New Lotto UK

Price increase for the National Lotto

The UK’s most played and favourite lotto service, enjoyed by millions each week, is set to double the price of their standard ticket. The National Lottery UK has announced that it will increase their £1 ticket prices to £2, a whopping upsurge of 100%! The new National Lotto ticket prices are to be introduced from Thursday 3rd October 2013, ready for the draw on Saturday 5th October 2013.

Amazingly, this is the first time that the National Lottery has increased their ticket prices after upholding the £1 rate since 1994, almost two full decades! Millions of people online and offline have played the Lotto each week because of the great value of £1 tickets. While other lottery games like EuroMillions have been introduced at £2 or even more, the National Lotto has benefited from maintaining the golden price of only a quid to play.

Camelot, the institutional body that runs the National Lotto have most likely been contemplating the decision to increase their tickets price for quite some time. It is interesting to note that £1.00 in 1994 would be the equivalent of around £1.75 today (2013). During the same period wages have increased, the prices of many everyday goods and services have doubled while some products such as petrol & diesel as well as house hold bills like gas and electricity have tripled compared to 1994, leading some to argue that the National Lotto price increase is long overdue. However, in the current economic times most will argue that the price increase will prove unwelcome by British lottery players.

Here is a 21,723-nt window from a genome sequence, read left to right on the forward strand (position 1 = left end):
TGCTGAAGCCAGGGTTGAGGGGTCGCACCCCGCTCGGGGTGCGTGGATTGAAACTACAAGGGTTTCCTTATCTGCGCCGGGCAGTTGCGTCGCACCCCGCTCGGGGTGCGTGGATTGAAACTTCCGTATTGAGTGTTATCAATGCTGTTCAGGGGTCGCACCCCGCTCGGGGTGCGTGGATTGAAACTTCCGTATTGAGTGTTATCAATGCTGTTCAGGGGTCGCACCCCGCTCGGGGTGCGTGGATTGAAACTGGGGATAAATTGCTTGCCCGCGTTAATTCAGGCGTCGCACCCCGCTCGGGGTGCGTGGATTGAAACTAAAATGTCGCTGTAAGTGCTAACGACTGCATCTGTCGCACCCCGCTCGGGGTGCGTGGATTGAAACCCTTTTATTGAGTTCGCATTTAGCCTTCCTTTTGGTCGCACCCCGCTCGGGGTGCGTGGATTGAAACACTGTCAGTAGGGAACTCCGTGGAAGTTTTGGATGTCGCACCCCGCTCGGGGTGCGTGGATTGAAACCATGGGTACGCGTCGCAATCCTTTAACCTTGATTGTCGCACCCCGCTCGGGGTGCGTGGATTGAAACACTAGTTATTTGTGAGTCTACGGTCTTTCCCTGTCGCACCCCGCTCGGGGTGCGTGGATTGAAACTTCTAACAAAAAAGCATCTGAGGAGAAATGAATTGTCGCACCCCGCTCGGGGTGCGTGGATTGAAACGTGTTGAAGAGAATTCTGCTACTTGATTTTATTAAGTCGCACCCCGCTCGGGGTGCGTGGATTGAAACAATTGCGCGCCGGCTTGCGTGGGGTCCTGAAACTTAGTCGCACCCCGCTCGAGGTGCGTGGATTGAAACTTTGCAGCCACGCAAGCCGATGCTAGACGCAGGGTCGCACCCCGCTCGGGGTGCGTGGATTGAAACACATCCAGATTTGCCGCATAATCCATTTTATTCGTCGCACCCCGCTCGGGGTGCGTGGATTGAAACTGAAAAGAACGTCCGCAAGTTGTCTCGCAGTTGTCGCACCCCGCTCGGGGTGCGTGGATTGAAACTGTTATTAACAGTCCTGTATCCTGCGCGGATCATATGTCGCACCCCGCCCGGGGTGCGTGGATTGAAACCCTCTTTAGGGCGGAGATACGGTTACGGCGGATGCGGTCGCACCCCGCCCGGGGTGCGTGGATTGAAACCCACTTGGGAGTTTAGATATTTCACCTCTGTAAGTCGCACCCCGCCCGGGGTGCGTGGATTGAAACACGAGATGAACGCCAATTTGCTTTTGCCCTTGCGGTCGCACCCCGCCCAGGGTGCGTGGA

Whilst it is true that the prices of other products and services have increased over the years due to inflation, the UK lotto is a luxury and not an essential expenditure. Without clear economic forces dictating its growth or decline or justifying the double ticket price.